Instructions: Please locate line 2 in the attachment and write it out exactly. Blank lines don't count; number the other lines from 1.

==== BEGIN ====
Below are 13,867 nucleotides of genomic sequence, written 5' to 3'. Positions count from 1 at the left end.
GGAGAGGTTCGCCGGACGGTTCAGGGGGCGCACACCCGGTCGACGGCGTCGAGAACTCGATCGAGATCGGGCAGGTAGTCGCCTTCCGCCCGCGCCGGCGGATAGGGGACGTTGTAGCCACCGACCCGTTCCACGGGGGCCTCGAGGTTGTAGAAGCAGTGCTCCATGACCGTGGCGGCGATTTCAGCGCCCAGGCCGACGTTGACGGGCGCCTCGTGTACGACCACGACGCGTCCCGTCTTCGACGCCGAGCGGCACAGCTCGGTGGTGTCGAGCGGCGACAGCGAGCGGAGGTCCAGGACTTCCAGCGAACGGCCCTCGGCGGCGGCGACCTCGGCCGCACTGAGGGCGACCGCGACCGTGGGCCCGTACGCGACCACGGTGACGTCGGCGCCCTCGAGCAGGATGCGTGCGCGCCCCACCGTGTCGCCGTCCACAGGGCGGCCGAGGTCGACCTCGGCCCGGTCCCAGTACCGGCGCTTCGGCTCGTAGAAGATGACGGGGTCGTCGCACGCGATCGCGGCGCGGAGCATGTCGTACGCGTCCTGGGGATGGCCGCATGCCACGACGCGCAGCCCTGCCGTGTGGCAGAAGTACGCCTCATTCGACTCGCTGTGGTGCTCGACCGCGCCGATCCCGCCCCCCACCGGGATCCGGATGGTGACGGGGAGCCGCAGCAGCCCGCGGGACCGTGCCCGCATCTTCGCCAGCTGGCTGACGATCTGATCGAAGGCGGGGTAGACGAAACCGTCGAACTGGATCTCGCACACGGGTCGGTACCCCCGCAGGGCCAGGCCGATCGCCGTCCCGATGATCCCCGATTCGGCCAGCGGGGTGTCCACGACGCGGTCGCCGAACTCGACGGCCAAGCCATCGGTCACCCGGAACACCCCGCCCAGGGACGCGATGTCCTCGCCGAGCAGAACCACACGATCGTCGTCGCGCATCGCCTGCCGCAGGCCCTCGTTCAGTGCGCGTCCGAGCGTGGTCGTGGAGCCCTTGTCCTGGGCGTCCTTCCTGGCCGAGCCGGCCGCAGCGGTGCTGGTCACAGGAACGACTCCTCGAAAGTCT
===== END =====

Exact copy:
GGAGAGGTTCGCCGGACGGTTCAGGGGGCGCACACCCGGTCGACGGCGTCGAGAACTCGATCGAGATCGGGCAGGTAGTCGCCTTCCGCCCGCGCCGGCGGATAGGGGACGTTGTAGCCACCGACCCGTTCCACGGGGGCCTCGAGGTTGTAGAAGCAGTGCTCCATGACCGTGGCGGCGATTTCAGCGCCCAGGCCGACGTTGACGGGCGCCTCGTGTACGACCACGACGCGTCCCGTCTTCGACGCCGAGCGGCACAGCTCGGTGGTGTCGAGCGGCGACAGCGAGCGGAGGTCCAGGACTTCCAGCGAACGGCCCTCGGCGGCGGCGACCTCGGCCGCACTGAGGGCGACCGCGACCGTGGGCCCGTACGCGACCACGGTGACGTCGGCGCCCTCGAGCAGGATGCGTGCGCGCCCCACCGTGTCGCCGTCCACAGGGCGGCCGAGGTCGACCTCGGCCCGGTCCCAGTACCGGCGCTTCGGCTCGTAGAAGATGACGGGGTCGTCGCACGCGATCGCGGCGCGGAGCATGTCGTACGCGTCCTGGGGATGGCCGCATGCCACGACGCGCAGCCCTGCCGTGTGGCAGAAGTACGCCTCATTCGACTCGCTGTGGTGCTCGACCGCGCCGATCCCGCCCCCCACCGGGATCCGGATGGTGACGGGGAGCCGCAGCAGCCCGCGGGACCGTGCCCGCATCTTCGCCAGCTGGCTGACGATCTGATCGAAGGCGGGGTAGACGAAACCGTCGAACTGGATCTCGCACACGGGTCGGTACCCCCGCAGGGCCAGGCCGATCGCCGTCCCGATGATCCCCGATTCGGCCAGCGGGGTGTCCACGACGCGGTCGCCGAACTCGACGGCCAAGCCATCGGTCACCCGGAACACCCCGCCCAGGGACGCGATGTCCTCGCCGAGCAGAACCACACGATCGTCGTCGCGCATCGCCTGCCGCAGGCCCTCGTTCAGTGCGCGTCCGAGCGTGGTCGTGGAGCCCTTGTCCTGGGCGTCCTTCCTGGCCGAGCCGGCCGCAGCGGTGCTGGTCACAGGAACGACTCCTCGAAAGTCT